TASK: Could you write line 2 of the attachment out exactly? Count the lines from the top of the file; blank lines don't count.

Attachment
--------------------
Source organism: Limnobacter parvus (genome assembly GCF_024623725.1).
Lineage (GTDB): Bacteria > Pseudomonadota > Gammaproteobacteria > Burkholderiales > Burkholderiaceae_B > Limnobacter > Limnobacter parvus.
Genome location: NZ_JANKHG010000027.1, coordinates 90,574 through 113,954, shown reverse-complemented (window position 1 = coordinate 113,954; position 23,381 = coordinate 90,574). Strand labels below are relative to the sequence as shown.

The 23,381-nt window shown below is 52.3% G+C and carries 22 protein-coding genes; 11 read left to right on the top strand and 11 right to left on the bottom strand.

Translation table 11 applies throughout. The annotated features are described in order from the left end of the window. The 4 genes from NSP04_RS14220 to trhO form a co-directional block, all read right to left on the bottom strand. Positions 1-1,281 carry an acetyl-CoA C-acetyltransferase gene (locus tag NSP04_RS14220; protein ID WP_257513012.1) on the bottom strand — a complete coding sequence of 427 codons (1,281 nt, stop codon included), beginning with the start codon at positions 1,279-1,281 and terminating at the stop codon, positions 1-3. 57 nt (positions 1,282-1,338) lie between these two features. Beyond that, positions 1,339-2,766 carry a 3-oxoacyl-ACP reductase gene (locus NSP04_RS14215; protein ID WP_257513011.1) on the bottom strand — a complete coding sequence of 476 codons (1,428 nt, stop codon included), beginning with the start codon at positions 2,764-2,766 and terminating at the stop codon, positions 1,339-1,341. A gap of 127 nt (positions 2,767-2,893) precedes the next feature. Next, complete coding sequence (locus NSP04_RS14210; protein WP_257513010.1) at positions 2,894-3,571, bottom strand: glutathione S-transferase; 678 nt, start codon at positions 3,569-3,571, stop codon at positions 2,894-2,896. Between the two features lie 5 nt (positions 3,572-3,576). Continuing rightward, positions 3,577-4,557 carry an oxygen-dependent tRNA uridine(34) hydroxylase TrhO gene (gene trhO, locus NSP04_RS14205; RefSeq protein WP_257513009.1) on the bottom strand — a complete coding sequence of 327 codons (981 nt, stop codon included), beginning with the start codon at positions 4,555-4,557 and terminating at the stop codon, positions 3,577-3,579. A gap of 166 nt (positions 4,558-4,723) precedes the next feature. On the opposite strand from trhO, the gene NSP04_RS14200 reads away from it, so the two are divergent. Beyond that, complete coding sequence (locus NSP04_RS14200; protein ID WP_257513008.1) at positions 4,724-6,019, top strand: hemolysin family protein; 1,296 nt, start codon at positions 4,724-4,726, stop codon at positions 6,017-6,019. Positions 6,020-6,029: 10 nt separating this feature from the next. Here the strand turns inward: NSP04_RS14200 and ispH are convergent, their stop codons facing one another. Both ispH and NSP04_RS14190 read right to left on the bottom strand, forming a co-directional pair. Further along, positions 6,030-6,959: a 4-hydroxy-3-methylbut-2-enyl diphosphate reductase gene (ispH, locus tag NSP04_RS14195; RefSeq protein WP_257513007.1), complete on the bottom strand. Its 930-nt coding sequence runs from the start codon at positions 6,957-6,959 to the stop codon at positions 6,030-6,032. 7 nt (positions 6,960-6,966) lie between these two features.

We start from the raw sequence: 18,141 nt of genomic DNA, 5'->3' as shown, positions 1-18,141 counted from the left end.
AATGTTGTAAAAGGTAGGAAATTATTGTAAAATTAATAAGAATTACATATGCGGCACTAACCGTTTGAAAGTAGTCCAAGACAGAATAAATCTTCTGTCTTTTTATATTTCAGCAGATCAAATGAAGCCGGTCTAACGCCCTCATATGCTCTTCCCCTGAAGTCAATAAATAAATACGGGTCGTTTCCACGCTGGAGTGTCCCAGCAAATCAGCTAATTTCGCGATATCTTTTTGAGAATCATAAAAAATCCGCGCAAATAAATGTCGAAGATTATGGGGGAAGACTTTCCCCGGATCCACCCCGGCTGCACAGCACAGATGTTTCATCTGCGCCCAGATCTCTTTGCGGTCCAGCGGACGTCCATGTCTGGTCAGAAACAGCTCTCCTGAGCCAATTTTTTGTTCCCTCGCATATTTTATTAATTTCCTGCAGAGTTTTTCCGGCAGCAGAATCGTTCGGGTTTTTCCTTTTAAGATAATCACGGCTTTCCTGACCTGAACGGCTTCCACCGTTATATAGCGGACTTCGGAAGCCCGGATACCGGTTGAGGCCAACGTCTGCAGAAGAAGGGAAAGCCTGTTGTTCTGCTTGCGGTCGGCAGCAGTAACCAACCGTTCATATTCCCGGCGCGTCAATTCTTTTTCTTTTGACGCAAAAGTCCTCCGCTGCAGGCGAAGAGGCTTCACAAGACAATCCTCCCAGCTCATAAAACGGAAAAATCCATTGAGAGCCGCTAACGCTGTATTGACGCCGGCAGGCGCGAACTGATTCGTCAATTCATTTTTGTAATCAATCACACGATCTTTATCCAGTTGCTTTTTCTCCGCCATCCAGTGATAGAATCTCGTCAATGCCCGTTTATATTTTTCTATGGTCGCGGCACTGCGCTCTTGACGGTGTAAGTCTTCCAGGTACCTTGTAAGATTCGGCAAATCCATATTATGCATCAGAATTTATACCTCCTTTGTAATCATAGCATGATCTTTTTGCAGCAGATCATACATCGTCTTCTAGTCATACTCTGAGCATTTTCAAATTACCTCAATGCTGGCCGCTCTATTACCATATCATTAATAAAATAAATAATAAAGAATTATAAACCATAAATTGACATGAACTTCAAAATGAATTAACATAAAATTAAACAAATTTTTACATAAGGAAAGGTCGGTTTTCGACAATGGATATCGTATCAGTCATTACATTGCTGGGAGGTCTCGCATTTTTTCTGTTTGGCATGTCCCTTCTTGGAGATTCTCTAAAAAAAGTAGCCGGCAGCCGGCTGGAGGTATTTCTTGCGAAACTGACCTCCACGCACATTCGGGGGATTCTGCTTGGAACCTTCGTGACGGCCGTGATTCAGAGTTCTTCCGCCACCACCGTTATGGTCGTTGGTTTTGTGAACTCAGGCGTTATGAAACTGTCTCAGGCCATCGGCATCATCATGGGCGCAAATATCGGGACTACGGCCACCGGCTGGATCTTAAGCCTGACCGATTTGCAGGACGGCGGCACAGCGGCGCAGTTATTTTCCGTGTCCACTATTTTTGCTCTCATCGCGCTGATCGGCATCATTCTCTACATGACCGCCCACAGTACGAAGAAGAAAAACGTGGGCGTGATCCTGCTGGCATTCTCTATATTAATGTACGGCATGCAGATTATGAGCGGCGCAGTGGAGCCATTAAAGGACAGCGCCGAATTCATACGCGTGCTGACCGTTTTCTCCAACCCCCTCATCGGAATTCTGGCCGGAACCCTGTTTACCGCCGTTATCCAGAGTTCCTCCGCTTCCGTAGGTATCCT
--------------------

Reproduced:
Lineage (GTDB): Bacteria > Pseudomonadota > Gammaproteobacteria > Burkholderiales > Burkholderiaceae_B > Limnobacter > Limnobacter parvus.